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Wins So Far

At First They Ignore You . . . .

1Scope of Review

It took over two years and Ministerial intervention, but Death Without Debt did get the Minister of Health to direct the Ministry of Health (MoH) to look at why the NZ funeral industry enjoys a captive market.   Sadly, the MoH's consultation process with Death Without Debt on this issue turned out to have been, mostly, a box ticking excercise.  However the MoH did make one tiny concession to the situation and is thinking about listing all Medical Referees on a central database that would be accesible to the public and the medical profession.  Much more is required, but it is a tiny step forward.

2) Regulation of the Funeral Industry Operators is Now Officially on the Table

The Ministry of Health is starting to look seriously at regulation of the funeral industry.  Initially they didn't favour it but strong submissions from some big NGO's on this issue may have changed the MoH staff's mind.

3) Marae and Community Funeral Guides.  Engagement.  Finally

The Ministry is engaging with marae and community based, not-for-profit, funeral guides, (and also independent funeral guides) on enshrining the right to DIY the funeral process.  There are well justified concerns the funeral industry could use registration to force low cost competition out of the market.  The lack of consultation with Maori has finally been acknowledged.  (Engaging with the TV's Tipenes and calling that consultation doesn't cut the mustard!)

4) Timely Attendance - On the Table

Timely attendance is an issue for small and remote communities. The Ministry of Health has acknowledged the need for timely attendance in rural areas by utilising nurses.  Again, whether they come through and make this happen remains to be seen.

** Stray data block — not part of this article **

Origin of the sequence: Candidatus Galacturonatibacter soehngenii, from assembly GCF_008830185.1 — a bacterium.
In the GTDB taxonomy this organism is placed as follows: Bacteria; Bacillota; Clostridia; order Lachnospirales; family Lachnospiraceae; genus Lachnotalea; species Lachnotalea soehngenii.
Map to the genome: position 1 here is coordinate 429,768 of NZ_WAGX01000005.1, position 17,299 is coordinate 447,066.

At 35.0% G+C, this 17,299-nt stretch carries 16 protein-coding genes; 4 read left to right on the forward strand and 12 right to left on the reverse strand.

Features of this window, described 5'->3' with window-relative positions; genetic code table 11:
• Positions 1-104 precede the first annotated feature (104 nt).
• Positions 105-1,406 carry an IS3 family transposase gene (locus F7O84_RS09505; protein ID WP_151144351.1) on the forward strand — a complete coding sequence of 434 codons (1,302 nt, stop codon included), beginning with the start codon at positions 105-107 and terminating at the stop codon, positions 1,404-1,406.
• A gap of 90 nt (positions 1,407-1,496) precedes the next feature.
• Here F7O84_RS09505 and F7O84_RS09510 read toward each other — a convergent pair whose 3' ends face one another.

5) Sorting Dishonest Coffin Sales Practices - On the Table

The Ministry of Health is now engaging on getting clear and consistent, well communicated, guidelines out around coffins.  Reversing decades of commercial indoctrination around the need for coffins will take a concerted effort on the part of a generally unwilling MoH.  Let's keep a close watch on this one too.

6) Porirua City Council has, after two years of inaction, finally agreed to accept cremation boards at its crematorium at Whenua Tapu.  Cremation boards are much cheaper than coffins but just as dignified.  The body, wrapped in a shroud, is placed on a wooden board or piece of ply.  Now we need the rest of NZ to follow.

7) Porirua City Council have also, finally, listed the name and contacts of their medical referee on their website.  This saves people having to pay funeral directors "professional service fees" to track the medical referee down.  Now we need the rest of the country to follow.

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